Intrauterine Growth Restriction: My Sister’s Experience Part II

Hi and welcome to Part II of an interview series on intrauterine growth restriction. We left off with Part I, which was an introduction to my awesome little sister, her previous pregnancies, and the official IUGR diagnosis for her third child.

Sisters both pregnant

My sister (on the left) and me, both expecting baby boys!

Can you tell me a bit about the end of your pregnancy?

The end of my pregnancy was stressful not because I was worried, but because I was going back and forth with all of these appointments. If this had been my first child, it wouldn’t have been so bad, but every appointment (three per week, but I could at least pair either the ultrasound or the non-stress test with my normal weekly checkup, but the NST and ultrasound had to be on two different days) I had to find a baby sitter. This was tough on me because I couldn’t go about normal daily life and have that structure for my three-year-old and almost 1.5 year old children.

There were two other times that the cord dopplers were high after the initial diagnosis and one other time that during the 30 minute ultrasound, he didn’t move. I had felt him moving that day, but this landed me a trip to Forbes Regional Hospital for them to do an NST and also a scary threat of, “you need to go where you’re planning on delivering him.” I asked if I could grab some food on the way because I hadn’t eaten that much that day (we were driving home from a week of family camp) and I figured he was probably not moving because he didn’t have enough energy to because I hadn’t eaten (lol).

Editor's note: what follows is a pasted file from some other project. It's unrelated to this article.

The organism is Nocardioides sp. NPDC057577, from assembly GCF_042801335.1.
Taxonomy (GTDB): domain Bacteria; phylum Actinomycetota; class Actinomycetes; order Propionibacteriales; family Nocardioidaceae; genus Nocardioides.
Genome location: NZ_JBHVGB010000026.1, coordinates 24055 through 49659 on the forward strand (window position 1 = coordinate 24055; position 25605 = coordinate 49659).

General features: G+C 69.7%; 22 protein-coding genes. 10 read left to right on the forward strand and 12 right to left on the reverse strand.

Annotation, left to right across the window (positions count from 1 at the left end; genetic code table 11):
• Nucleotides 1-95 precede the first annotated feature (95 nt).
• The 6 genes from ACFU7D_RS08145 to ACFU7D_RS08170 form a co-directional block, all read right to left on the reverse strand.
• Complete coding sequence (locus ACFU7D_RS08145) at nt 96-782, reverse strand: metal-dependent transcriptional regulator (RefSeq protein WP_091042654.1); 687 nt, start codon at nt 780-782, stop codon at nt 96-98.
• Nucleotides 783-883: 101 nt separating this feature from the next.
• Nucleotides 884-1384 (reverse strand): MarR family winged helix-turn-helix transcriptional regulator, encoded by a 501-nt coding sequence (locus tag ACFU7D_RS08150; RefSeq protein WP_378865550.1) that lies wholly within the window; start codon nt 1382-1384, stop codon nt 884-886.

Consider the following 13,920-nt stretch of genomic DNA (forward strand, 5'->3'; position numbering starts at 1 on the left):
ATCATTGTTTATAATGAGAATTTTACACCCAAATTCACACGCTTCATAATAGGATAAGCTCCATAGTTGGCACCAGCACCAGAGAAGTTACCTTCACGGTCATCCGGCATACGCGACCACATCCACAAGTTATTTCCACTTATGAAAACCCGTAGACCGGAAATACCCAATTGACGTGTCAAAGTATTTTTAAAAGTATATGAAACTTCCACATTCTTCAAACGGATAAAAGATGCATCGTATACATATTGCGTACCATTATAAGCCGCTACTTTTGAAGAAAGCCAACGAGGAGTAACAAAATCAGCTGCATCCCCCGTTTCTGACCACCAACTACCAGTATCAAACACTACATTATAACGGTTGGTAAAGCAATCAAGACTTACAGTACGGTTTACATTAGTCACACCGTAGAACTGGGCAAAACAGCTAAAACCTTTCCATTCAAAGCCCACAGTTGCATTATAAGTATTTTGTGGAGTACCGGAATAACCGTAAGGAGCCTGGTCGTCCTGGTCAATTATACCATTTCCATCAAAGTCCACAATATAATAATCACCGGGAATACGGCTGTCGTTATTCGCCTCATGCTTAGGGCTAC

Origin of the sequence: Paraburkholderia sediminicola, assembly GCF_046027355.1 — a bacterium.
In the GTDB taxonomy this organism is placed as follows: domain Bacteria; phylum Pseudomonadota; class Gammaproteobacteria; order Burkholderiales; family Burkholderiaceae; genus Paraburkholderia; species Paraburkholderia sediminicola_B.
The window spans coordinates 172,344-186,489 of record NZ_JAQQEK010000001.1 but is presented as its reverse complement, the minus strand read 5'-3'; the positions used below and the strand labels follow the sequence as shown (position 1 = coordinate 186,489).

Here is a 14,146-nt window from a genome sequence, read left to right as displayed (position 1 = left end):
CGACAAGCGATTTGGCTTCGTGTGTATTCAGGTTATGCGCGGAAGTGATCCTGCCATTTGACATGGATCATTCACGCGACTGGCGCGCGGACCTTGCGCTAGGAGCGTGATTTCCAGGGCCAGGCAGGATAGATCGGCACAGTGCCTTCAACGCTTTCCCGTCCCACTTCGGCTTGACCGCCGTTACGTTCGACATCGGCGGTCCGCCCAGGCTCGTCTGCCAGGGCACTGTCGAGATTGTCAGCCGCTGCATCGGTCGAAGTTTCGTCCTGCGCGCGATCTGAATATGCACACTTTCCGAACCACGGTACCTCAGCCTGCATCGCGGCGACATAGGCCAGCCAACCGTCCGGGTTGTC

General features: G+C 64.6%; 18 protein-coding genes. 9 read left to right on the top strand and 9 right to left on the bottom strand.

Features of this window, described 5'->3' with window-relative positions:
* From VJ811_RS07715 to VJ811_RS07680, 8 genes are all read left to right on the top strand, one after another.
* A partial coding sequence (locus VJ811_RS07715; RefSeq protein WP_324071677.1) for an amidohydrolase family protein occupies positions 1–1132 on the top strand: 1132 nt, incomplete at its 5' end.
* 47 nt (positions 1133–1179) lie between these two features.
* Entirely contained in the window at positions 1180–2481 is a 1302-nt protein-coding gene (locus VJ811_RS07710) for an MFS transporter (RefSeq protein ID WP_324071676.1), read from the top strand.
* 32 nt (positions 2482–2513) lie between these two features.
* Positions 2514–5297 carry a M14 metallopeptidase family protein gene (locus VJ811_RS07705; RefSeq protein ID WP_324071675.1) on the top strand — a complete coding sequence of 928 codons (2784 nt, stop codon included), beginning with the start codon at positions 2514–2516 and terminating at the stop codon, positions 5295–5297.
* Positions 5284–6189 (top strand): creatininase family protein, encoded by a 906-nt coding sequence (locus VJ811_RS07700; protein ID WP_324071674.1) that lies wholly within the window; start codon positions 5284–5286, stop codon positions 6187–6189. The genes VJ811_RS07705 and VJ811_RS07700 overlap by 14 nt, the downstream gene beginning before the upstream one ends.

They said, “no you really need to go right now.” That was definitely the scariest instance, besides the initial diagnosis, but he was totally fine on the NST monitor. In addition to trying to schedule all of these appointments, there were two weeks in the end of July and beginning go August that we as a family had been looking forward to and planning for all year long. Hillsboro Family Camp and our church’s Christian service camp. Somehow, with maneuvering the appointments and even going to a couple NSTs at the hospital instead of the office on a few Saturdays, I was able to go to both of those and still go to all of the appointments I needed. 

Girl's baby bump with black and white striped maternity shirt

What were the biggest challenges and blessings during pregnancy?

My biggest challenges were mostly based off of the fact that I am one of those people who does not enjoy being pregnant. I just don’t feel like myself and I struggle sometimes to remain a positive attitude. But towards the end the added appointments were the biggest challenge for me. The biggest blessings were the fact that we have medical care, how thorough all of the doctors were, and Caroline’s ability to understand it this time through!

When did you deliver Titus?

I was induced at 37 weeks, which was Monday August 22nd, 2022

Mom and IUGR baby born at four pounds

How did you feel going into the birth?

I was pretty nervous, mostly for the actual labor part. But also the thoughts of how much he would weigh, what if something happened during birth to him, will he be healthy, etc. were swirling around in my head. But ultimately I was ready for the anticipation to be over!

Can you share your birth story?

Josh and I arrived at Forbes hospital at 7:30am for a scheduled induction. The first thing they did was hook me up to the monitor and everything was looking great! Then they needed to get an IV… after two blown veins, the nurse anesthetist came and got one in my wrist! They gave me fluids at a pretty quick rate because I guess I was dehydrated! At 8:30am they started the Pitocin. I felt some mild contractions about 7 minutes apart for about an hour. I used a yoga ball to bounce on which felt nice.